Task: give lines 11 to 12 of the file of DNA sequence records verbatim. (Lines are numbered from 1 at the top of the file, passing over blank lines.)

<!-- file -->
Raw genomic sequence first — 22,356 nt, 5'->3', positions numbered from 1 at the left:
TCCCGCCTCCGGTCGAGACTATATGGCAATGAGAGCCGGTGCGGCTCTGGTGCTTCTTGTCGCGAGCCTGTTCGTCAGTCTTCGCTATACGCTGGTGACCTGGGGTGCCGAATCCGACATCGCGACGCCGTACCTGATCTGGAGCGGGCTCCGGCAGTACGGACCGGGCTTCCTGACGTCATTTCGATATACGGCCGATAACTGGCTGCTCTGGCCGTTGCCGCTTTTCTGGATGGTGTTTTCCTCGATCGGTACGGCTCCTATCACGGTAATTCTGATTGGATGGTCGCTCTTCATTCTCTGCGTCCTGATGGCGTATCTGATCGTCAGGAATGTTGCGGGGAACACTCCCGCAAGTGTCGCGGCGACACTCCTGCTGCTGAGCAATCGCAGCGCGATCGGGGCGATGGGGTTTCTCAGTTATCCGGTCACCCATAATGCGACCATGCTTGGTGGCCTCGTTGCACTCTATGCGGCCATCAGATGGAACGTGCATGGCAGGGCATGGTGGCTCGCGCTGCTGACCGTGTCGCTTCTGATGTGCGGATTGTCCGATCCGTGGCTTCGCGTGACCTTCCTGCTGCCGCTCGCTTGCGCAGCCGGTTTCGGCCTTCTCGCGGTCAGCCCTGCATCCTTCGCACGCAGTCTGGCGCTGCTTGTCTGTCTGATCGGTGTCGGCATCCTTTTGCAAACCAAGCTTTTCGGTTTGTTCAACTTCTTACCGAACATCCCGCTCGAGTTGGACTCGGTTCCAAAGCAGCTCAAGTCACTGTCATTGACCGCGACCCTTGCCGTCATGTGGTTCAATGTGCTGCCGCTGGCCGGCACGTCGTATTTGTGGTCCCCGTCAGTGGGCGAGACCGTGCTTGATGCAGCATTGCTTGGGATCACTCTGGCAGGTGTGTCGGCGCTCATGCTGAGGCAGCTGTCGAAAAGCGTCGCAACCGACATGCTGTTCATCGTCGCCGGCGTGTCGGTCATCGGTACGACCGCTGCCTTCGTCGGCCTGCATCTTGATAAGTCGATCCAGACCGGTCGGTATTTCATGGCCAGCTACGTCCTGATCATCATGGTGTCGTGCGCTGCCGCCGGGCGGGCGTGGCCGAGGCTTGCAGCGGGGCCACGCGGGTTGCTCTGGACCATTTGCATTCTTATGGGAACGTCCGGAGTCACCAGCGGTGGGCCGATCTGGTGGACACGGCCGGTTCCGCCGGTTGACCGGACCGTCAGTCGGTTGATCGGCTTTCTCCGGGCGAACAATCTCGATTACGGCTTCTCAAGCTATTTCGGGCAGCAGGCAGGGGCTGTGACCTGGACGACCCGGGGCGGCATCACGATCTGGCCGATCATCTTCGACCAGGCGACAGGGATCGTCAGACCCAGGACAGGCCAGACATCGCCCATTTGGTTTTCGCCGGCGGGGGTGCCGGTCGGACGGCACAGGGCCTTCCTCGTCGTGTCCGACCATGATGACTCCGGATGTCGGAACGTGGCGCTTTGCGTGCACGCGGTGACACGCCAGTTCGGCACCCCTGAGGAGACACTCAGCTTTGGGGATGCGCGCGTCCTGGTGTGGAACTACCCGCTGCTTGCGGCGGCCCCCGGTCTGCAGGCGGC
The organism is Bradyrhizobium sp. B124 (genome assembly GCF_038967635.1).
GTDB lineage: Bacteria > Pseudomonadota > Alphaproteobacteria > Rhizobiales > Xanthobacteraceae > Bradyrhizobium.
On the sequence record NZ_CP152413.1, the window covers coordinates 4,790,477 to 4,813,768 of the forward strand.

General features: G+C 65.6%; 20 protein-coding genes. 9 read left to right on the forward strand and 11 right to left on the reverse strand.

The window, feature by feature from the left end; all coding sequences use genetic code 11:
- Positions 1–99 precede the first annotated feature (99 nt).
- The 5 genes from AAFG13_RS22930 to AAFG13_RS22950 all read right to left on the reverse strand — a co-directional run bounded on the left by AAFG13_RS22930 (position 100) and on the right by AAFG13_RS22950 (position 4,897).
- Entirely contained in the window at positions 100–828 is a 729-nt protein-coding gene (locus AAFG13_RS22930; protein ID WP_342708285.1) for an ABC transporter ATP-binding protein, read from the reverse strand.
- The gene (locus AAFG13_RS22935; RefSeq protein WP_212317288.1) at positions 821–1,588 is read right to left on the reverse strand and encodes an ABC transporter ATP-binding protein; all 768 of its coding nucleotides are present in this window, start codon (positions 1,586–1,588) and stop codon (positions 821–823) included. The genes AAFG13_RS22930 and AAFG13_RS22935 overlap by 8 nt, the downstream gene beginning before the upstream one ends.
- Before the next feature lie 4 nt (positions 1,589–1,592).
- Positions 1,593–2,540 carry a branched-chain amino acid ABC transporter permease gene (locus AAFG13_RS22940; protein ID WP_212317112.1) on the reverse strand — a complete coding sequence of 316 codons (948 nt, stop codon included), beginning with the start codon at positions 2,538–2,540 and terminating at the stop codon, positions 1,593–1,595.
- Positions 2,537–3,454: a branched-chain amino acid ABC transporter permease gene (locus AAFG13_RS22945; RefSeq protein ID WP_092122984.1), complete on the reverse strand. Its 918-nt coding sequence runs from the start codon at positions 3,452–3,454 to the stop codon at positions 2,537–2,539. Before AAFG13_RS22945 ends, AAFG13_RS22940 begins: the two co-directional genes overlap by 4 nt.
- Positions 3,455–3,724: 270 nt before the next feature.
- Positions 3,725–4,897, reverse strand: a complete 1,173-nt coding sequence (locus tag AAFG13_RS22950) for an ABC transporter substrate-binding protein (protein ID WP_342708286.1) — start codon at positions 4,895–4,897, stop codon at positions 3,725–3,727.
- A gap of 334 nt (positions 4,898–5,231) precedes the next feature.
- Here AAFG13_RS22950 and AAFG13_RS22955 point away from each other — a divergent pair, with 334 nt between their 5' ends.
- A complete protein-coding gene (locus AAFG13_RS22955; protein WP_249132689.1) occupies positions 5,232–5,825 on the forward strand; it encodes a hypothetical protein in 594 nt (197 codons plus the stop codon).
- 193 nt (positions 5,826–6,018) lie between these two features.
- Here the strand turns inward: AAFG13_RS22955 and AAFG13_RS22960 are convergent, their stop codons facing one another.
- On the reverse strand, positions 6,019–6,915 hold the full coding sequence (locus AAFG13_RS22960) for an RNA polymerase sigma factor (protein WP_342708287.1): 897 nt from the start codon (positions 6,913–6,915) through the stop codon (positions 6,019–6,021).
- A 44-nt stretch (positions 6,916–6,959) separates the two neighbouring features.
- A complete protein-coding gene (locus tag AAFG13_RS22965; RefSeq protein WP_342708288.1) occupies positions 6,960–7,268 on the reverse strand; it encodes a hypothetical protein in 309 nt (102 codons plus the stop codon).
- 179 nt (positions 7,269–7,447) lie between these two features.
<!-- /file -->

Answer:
- The gene (locus AAFG13_RS22935; RefSeq protein WP_212317288.1) at positions 821–1,588 is read right to left on the reverse strand and encodes an ABC transporter ATP-binding protein; all 768 of its coding nucleotides are present in this window, start codon (positions 1,586–1,588) and stop codon (positions 821–823) included. The genes AAFG13_RS22930 and AAFG13_RS22935 overlap by 8 nt, the downstream gene beginning before the upstream one ends.
- Before the next feature lie 4 nt (positions 1,589–1,592).